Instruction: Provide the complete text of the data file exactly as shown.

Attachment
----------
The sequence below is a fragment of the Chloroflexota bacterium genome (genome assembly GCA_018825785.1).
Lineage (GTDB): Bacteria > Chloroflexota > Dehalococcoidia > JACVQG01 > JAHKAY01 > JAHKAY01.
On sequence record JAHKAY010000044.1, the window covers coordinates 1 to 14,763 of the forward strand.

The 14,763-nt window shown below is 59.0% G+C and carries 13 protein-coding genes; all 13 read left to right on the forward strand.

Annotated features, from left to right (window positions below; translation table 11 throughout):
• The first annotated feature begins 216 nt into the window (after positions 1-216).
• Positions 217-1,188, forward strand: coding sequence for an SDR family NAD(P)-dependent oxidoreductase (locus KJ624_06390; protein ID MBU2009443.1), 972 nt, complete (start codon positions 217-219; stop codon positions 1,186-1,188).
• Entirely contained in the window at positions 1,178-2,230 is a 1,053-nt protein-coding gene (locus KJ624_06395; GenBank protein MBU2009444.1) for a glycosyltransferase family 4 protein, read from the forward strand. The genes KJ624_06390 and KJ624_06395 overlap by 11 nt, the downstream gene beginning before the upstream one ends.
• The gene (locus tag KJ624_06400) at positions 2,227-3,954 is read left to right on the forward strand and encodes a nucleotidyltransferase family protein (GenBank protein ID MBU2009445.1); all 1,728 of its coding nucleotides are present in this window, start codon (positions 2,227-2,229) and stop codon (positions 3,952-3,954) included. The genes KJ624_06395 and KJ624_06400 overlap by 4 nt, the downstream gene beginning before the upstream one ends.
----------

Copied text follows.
The sequence below is a fragment of the Chloroflexota bacterium genome (genome assembly GCA_018825785.1).
Lineage (GTDB): Bacteria > Chloroflexota > Dehalococcoidia > JACVQG01 > JAHKAY01 > JAHKAY01.
On sequence record JAHKAY010000044.1, the window covers coordinates 1 to 14,763 of the forward strand.

The 14,763-nt window shown below is 59.0% G+C and carries 13 protein-coding genes; all 13 read left to right on the forward strand.

Annotated features, from left to right (window positions below; translation table 11 throughout):
• The first annotated feature begins 216 nt into the window (after positions 1-216).
• Positions 217-1,188, forward strand: coding sequence for an SDR family NAD(P)-dependent oxidoreductase (locus KJ624_06390; protein ID MBU2009443.1), 972 nt, complete (start codon positions 217-219; stop codon positions 1,186-1,188).
• Entirely contained in the window at positions 1,178-2,230 is a 1,053-nt protein-coding gene (locus KJ624_06395; GenBank protein MBU2009444.1) for a glycosyltransferase family 4 protein, read from the forward strand. The genes KJ624_06390 and KJ624_06395 overlap by 11 nt, the downstream gene beginning before the upstream one ends.
• The gene (locus tag KJ624_06400) at positions 2,227-3,954 is read left to right on the forward strand and encodes a nucleotidyltransferase family protein (GenBank protein ID MBU2009445.1); all 1,728 of its coding nucleotides are present in this window, start codon (positions 2,227-2,229) and stop codon (positions 3,952-3,954) included. The genes KJ624_06395 and KJ624_06400 overlap by 4 nt, the downstream gene beginning before the upstream one ends.